Symbolic Logic meets Machine Learning: A Brief Survey in Infinite Domains

Speaker: Vaishak Belle (University of Edinburgh,the Alan Turing Institute, UK)

Abstract: The tension between deduction and induction is perhaps the most fundamental issue in areas such as philosophy, cognition and artificial intelligence (AI). The deduction camp concerns itself with questions about the expressiveness of formal languages for capturing knowledge about the world, together with proof systems for reasoning from such knowledge bases. The learning camp attempts to generalize from examples about partial descriptions about the world. In AI, historically, these camps have loosely divided the development of the field, but advances in cross-over areas such as statistical relational learning, neuro-symbolic systems, and high-level control have illustrated that the dichotomy is not very constructive, and perhaps even ill-formed. In this tutorial, we survey work that provides further evidence for the connections between logic and learning. Our narrative is structured in terms of three strands: logic versus learning, machine learning for logic, and logic for machine learning, but naturally, there is considerable overlap. We place an emphasis on the following “sore” point: there is a common misconception that logic is for discrete properties, whereas probability theory and machine learning, more generally, is for continuous properties. We report on results that challenge this view on the limitations of logic, and expose the role that logic can play for learning in infinite domains.

Score-Based Explanations in Data Management and Machine Learning

Speaker: Leopoldo Bertossi (Universidad Adolfo Ibáñez,Data Observatory Foundation,IMFD, Chile)

Abstract: We describe some approaches to explanations for observed outcomes in data management and machine learning. They are based on the assignment of numerical scores to predefined and potentially relevant inputs. More specifically, we consider explanations for query answers in databases, and for results from classification models. The described approaches are mostly of a causal and counterfactual nature. We argue for the need to bring domain and semantic knowledge into score computations; and suggest some ways to do this.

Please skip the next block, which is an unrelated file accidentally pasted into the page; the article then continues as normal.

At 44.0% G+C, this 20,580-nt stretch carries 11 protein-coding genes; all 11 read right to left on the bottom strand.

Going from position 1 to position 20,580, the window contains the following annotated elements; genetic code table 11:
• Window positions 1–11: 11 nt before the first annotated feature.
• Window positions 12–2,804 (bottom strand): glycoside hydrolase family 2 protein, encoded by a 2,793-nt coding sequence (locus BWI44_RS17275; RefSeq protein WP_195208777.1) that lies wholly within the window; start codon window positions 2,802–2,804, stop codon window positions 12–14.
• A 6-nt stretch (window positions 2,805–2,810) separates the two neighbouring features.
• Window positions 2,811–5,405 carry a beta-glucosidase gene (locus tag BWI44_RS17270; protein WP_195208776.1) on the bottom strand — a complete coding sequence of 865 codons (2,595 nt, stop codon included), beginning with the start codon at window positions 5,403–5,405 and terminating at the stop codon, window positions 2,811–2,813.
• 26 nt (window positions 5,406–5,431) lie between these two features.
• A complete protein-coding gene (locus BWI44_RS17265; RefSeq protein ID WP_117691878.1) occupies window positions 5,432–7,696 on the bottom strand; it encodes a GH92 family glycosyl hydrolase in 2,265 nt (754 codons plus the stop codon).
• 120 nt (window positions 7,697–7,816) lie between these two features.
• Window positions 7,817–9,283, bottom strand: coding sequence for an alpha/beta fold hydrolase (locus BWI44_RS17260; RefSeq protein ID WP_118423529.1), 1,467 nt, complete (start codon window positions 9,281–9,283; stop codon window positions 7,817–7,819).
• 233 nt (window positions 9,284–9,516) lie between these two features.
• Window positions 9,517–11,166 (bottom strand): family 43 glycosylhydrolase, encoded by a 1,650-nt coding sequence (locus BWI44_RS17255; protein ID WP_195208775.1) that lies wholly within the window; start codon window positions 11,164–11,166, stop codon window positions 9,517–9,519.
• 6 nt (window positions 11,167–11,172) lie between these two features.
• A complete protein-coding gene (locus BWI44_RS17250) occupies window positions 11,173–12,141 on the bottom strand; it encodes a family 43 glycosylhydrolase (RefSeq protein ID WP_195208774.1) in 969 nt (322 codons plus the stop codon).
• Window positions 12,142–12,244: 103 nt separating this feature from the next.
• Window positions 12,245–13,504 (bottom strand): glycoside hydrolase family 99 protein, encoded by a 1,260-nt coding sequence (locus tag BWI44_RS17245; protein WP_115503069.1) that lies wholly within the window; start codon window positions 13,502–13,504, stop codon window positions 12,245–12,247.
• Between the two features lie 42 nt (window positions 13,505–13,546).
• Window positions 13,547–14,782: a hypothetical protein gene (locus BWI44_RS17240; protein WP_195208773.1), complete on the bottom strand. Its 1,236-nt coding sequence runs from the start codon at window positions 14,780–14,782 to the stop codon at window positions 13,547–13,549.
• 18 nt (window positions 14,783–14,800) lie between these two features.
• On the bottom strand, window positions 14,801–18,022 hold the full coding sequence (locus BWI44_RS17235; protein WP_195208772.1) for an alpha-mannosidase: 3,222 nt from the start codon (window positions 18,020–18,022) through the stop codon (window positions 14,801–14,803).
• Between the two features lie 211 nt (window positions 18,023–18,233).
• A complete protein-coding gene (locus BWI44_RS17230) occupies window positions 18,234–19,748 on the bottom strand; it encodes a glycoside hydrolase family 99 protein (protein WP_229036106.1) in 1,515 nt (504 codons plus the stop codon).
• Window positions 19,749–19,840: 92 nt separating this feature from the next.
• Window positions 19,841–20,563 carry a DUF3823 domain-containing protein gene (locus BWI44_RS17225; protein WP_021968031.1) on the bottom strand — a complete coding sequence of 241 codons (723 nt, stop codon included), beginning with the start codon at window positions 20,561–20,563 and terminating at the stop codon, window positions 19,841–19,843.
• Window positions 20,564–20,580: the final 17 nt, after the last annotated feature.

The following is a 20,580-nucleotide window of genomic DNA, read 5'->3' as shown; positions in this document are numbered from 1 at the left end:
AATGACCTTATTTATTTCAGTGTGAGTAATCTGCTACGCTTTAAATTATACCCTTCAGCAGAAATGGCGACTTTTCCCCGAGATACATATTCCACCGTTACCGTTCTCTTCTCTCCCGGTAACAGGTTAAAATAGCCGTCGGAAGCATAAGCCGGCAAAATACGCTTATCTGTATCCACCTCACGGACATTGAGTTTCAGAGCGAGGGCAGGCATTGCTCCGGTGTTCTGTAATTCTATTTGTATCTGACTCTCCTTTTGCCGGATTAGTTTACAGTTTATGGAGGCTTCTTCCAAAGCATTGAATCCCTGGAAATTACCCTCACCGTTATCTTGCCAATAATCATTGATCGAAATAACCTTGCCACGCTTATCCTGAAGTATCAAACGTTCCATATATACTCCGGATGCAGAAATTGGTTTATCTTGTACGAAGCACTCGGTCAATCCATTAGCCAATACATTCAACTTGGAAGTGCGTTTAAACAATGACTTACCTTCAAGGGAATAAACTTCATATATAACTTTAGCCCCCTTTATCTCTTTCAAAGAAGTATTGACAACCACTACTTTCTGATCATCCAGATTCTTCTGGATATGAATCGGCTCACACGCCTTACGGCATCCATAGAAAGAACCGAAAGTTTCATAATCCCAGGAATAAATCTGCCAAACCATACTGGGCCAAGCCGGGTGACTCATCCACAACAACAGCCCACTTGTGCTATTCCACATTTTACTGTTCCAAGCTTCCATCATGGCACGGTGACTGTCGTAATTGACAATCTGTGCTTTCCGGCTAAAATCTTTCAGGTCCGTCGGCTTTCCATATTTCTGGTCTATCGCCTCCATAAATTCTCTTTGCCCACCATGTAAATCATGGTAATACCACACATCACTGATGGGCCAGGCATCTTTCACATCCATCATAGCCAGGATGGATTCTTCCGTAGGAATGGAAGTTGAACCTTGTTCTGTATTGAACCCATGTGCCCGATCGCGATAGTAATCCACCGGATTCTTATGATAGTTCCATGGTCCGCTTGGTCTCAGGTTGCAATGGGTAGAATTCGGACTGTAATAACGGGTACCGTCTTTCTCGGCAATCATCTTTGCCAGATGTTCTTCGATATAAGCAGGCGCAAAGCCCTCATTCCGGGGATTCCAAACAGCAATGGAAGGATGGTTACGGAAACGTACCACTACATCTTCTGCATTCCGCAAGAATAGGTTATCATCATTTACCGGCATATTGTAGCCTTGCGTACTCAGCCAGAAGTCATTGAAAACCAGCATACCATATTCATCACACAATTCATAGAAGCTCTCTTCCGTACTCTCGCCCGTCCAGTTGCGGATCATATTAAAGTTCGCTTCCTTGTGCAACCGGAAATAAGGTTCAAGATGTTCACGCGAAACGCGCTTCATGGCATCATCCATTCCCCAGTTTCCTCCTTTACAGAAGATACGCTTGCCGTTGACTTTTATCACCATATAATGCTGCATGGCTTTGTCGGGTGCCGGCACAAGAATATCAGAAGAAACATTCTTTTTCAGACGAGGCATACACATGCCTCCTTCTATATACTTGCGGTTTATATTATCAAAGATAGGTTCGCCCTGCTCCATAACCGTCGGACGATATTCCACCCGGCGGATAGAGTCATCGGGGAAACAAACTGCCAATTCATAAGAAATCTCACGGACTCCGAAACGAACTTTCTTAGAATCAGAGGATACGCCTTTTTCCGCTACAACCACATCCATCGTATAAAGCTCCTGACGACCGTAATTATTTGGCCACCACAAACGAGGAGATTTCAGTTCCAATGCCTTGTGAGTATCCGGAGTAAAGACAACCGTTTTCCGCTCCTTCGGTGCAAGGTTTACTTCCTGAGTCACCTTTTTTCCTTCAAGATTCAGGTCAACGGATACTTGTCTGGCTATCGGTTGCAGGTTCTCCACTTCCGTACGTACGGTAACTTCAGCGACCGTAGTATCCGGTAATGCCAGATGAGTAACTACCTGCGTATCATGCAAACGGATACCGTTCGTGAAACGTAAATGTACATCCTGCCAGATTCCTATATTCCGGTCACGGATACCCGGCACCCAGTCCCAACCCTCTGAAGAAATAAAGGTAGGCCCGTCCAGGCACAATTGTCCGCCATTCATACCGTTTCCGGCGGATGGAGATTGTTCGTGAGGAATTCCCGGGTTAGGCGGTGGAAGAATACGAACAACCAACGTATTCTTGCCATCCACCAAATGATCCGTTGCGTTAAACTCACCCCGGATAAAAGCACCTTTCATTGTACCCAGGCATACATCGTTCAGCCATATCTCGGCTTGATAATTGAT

Rough sets

Speaker: Davide Ciucci (University of Milano-Bicocca, Italy)

Abstract: In this tutorial, the basis of rough set theory will be recalled, and extensions of the standard model surveyed. These notions will be applied to different domains such as machine learning (feature selection, clustering, classification,…) and decision making. Finally, recent trends, for instance, three-way decision, and future directions will be discussed. Through the whole tutorial links with other paradigms, first of all fuzzy sets and belief functions, will be put forward in order to frame the theory in a wider landscape and involve scholars with different backgrounds.

Information fusion using belief functions: source quality and conflict

Speaker: Frédéric Pichon (Artois University, France)

Abstract: Information fusion is the problem of extracting truthful and precise knowledge about a quantity of interest, from uncertain information provided by sources of varying quality. This tutorial will provide an overview of some recent research results in belief function theory related to this problem. Specifically, the tutorial will cover recent works revisiting Shafer’s original presentation of belief function theory as an approach to the fusion of elementary information items provided by partially reliable sources. This will lead us to explain how to properly use knowledge about the quality of the sources in the fusion process, which will provide a prism to understand some important combination rules. The last part of the tutorial will review the measurement of the conflict between belief functions and its natural application to combination rule selection. –

Representing Knowledge using Vector Space Embeddings

Speaker: Steven Schockaert (Cardiff University, UK)

Abstract: TBA